value="<%=uname.getValue()%>"/><br/>
    Password: <html:password property="password"
              
value="<%=pword.getValue()%>"/><br/>
    <html:submit value="Login"/>
 
</html:form>
 
<html:errors/>
</logic:notPresent>

The cookie tags retrieve the cookie values from the request and store them in page scope variables. These variables are then used as the initial values for the login form fields. However, this example is too simplistic for production use. Generally, using cookies without input from the user is considered overly presumptuous. A good Web application lets the user specify whether they want their user data stored as a cookie. It is also reasonable to let the user specify the length of time before the cookie expires. This type of information is easily gathered and stored by an application. Typically, this information is collected at registration time and stored as part of the user’s profile.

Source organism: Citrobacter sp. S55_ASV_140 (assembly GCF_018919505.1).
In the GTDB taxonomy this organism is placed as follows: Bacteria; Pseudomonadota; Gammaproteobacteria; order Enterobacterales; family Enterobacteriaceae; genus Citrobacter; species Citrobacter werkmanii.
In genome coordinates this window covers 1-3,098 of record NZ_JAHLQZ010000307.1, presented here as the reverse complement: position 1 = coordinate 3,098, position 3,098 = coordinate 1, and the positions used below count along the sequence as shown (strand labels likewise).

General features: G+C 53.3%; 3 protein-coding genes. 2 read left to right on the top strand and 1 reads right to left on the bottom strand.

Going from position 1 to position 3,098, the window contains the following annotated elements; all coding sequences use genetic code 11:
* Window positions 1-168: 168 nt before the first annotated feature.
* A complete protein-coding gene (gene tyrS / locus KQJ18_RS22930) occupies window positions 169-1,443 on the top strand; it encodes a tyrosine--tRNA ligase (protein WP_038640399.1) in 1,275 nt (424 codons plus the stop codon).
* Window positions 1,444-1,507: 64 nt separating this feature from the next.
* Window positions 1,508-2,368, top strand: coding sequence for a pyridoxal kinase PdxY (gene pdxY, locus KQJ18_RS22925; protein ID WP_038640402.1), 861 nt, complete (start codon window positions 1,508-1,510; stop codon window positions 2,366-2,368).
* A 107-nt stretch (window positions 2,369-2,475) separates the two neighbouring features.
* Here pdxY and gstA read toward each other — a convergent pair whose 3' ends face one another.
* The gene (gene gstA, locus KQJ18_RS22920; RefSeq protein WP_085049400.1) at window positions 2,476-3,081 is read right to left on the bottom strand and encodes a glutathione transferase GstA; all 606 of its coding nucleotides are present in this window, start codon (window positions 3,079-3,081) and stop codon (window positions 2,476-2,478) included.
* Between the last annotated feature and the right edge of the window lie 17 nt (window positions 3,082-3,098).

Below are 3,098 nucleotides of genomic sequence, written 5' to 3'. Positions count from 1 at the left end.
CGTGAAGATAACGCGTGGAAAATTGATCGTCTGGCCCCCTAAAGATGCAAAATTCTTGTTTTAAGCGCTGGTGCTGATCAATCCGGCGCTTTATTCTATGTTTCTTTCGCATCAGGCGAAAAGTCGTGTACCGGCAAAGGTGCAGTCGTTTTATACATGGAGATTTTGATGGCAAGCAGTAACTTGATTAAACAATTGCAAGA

In addition, the data sent in the cookies should be secured or encrypted. A simple encryption scheme, such as MD5 or a variant of the Secure Hash Algorithm (SHA), can be used to encrypt the cookie value when it is created. Since the server creates the cookie and is the only party to legitimately use the data, it can encrypt and decrypt the data using the algorithm of its own choosing. Alternatively, cookies can be configured to only be transmitted over HTTPS—thereby providing encryption/decryption at the transport level.

Integrating Struts with SSL